March 19, 1953– Ricky Wilson
What do they put in the water in Athens, Georgia?
Each member of the great party band The B-52s deserves their own #BornThisDay treatment, but together as a band they remain true Gay Icons. From their start in the late 1970s through their continued touring today, The B-52s have brought LGBTQ people an unapologetically campy, queer awareness to main stream Pop Culture.
It’s not just the tunes that insist that we dance, or the nutty big beehive hairdos and fun thrift-shop clothes; they made gay audiences fall in love with them because they proved that in spite of the discrimination and the terror of the plague, we could still dance this mess around, plus four of the five founding members were part of our big LGBTQ family.
Ricky Helton Wilson died way too young. He was a super-talented cutie-pie. Wilson was the original guitarist for The B-52s, which he helped to form in 1976.
He was born in Athens, Georgia, the brother of fellow band member Cindy Wilson. The Wilson siblings, along with Kate Pierson, Keith Strickland and Fred Schneider shared a tropical Flaming Volcano cocktail at a Chinese restaurant in Athens and after an impromptu music session at the home of a friend, they played for the first time at a Valentine’s Day party for a group of acquaintances from the University Of Georgia.
They chose their name from the beehive hairdo that resembled the nose of an airplane with the same name. The B-52’s were 1970s punk, but campy punks, whose sensibilities came from the thrift stores and garage sales of Athens: colorful clothes, toy pianos, tall wigs and vintage LPs.
They were inspired by spy movie soundtracks, exotica, surf music, long forgotten dances and garage rock, plus obsessions with Yoko Ono and the Velvet Underground.
With Schneider’s sing-shout poetry, Cindy Wilson and Pierson’s alien girl-group harmonies, Ricky Wilson’s tricky guitar riffs and Strickland’s funky drums, they were strikingly different from the New Wave sound of the era by being 40% female, 60% Southern, 80% queer, and 100% fabulous fun.
Their first single Rock Lobster was an underground success and soon got them signed to a contract with Warner Brothers Records. During the late 1970s and early 1980s they churned out a string of hits like Planet Claire and Private Idaho.
Listen and it makes sense that Wilson’s musical inspirations were children’s music, The Mamas & The Papas, and Esquerita.
At first The B-52s did not have a bass player, so Wilson invented his own tunings on a guitar, grouping the strings into a bass course. It was quite an original sound. It was a sound that I still continue to really dig. I had some major fun on the dance floor in the late 1970s-early 1980s courtesy of the B-52s. I still love that surf punk party sound.
While the band was recording their third album Whammy!, Wilson became mysteriously ill. When the band was recording Bouncing Off The Satellites, Wilson’s illness became more severe; both Strickland and Pierson have stated that despite this, he kept his illness hidden.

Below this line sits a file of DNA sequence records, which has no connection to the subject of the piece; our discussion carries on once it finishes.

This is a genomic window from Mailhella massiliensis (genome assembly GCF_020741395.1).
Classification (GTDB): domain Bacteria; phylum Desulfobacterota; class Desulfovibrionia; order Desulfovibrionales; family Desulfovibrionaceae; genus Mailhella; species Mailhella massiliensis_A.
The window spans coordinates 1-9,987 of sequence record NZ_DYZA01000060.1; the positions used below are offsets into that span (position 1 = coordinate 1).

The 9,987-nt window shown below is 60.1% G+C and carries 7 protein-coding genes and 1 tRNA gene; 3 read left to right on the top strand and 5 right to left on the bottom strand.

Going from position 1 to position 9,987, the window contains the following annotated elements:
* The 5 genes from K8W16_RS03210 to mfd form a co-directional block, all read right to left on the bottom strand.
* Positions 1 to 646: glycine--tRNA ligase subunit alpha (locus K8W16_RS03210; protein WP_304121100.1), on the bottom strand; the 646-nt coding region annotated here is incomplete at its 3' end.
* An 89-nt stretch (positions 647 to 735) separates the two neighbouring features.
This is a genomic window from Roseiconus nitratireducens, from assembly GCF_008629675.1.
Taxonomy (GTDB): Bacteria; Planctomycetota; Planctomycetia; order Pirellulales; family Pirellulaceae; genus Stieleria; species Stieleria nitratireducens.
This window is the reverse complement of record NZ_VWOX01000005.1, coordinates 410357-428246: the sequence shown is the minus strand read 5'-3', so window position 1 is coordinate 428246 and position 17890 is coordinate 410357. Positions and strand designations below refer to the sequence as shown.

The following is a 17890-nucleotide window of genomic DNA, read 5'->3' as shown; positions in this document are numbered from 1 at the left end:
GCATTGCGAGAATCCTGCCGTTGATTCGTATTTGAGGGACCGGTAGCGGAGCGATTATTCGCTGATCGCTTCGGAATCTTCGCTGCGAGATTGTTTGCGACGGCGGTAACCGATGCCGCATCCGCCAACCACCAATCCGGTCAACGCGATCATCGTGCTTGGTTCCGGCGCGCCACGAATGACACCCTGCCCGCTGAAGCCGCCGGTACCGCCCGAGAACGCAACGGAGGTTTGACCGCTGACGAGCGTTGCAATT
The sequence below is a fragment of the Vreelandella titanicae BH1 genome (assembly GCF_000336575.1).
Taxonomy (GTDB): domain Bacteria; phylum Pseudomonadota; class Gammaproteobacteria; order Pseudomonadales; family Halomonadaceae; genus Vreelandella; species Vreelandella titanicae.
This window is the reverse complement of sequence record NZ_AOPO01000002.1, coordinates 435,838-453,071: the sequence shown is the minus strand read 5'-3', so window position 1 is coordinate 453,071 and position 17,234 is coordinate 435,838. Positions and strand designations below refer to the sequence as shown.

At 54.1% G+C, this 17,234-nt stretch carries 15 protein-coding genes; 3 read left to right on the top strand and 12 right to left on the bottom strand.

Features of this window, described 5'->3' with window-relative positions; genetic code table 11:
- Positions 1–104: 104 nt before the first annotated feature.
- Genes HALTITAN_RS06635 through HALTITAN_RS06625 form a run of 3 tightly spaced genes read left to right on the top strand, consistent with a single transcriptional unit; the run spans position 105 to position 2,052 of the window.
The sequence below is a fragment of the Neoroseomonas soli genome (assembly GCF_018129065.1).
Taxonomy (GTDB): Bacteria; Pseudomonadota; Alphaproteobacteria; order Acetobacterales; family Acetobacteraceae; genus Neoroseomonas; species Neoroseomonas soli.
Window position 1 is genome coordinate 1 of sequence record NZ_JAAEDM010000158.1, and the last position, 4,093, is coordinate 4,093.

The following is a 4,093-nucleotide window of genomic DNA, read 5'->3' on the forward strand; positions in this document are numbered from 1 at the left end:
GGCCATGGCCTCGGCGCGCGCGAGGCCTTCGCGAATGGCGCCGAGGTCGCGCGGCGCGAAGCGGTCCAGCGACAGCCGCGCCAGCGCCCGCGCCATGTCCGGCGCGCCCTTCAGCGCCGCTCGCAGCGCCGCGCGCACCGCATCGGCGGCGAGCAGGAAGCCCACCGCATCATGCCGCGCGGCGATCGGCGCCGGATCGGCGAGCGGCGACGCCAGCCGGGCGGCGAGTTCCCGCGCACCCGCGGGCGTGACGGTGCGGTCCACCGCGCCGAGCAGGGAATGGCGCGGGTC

Wilson left this world in October 1985. He was just 32 years old when he was taken by HIV/AIDS. In an interview, Pierson stated that Wilson had kept his illness secret from his fellow band members because:
“…he did not want anyone to worry about him or fuss over him.“
Following his passing, fellow The B-52s’ member Strickland, originally the drummer for The B-52s, learned how to play the guitar in a similar fashion to Wilson.
The B-52s effectively disappeared for a couple of years following the loss, unable to continue without their friend and bandmate, and in Cindy Wilson’s case, brother, but they eventually put the band together again and went on to achieve mainstream worldwide commercial success.
As a period of mourning, working together on vocal melodies, lyrics and arrangements for the new tracks, the remaining members re-emerged with the Don Was/Nile Rodgers co-produced Cosmic Thing (1989). The album proved to be the greatest commercial achievement for the group, and its success propelled the band to international superstars.
Cosmic Thing went to the top of the Billboard Album chart, sold five million copies and gave the band their first-ever Top 10 hits: Love Shack and Roam. They played to sold-out audiences on a world tour that would last more than 18 months, including an Earth Day concert for 750,000 people in New York City’s Central Park.
In January 2013, Strickland announced that he had made a decision to stop touring with the band. He announced:
“I will continue to be in The B-52s – I will just not tour. My barnstorming days have come to an end, but I wholeheartedly support Cindy, Fred and Kate’s decision to continue.”
The B-52s remain musically active and continue to tour. If there is still a world then, they are scheduled to do two concerts at Hollywood Bowl in late August.
Although Wilson passed before the band’s biggest commercial success, his guitar style and unusual tunings helped make the B-52s one of the most distinctive bands in New Wave history.
A friend of mine who lives there, tells me that Wilson’s resting place at the Oconee Hill Cemetery in Athens is a lovely and serene spot, tucked away in a rolling old Southern cemetery. He wrote this when I asked him about Wilson, who was his friend:
“It’s private enough for someone to actually contemplate and reflect there. This is marvelous in and of itself, but doubly so, given an unfortunate twist his funeral service took. Though it built so slowly that you allowed yourself to stay in denial as long as you could, it soon became evident that the fundamentalist minister (of his parent’s church) was using Ricky’s eulogy to say ‘’his is what happens to homosexuals’. You could see friends subtly exchanging looks of disbelief during the service. It was quite surreal. As supremely sweet a person as Ricky did not ever deserve this.“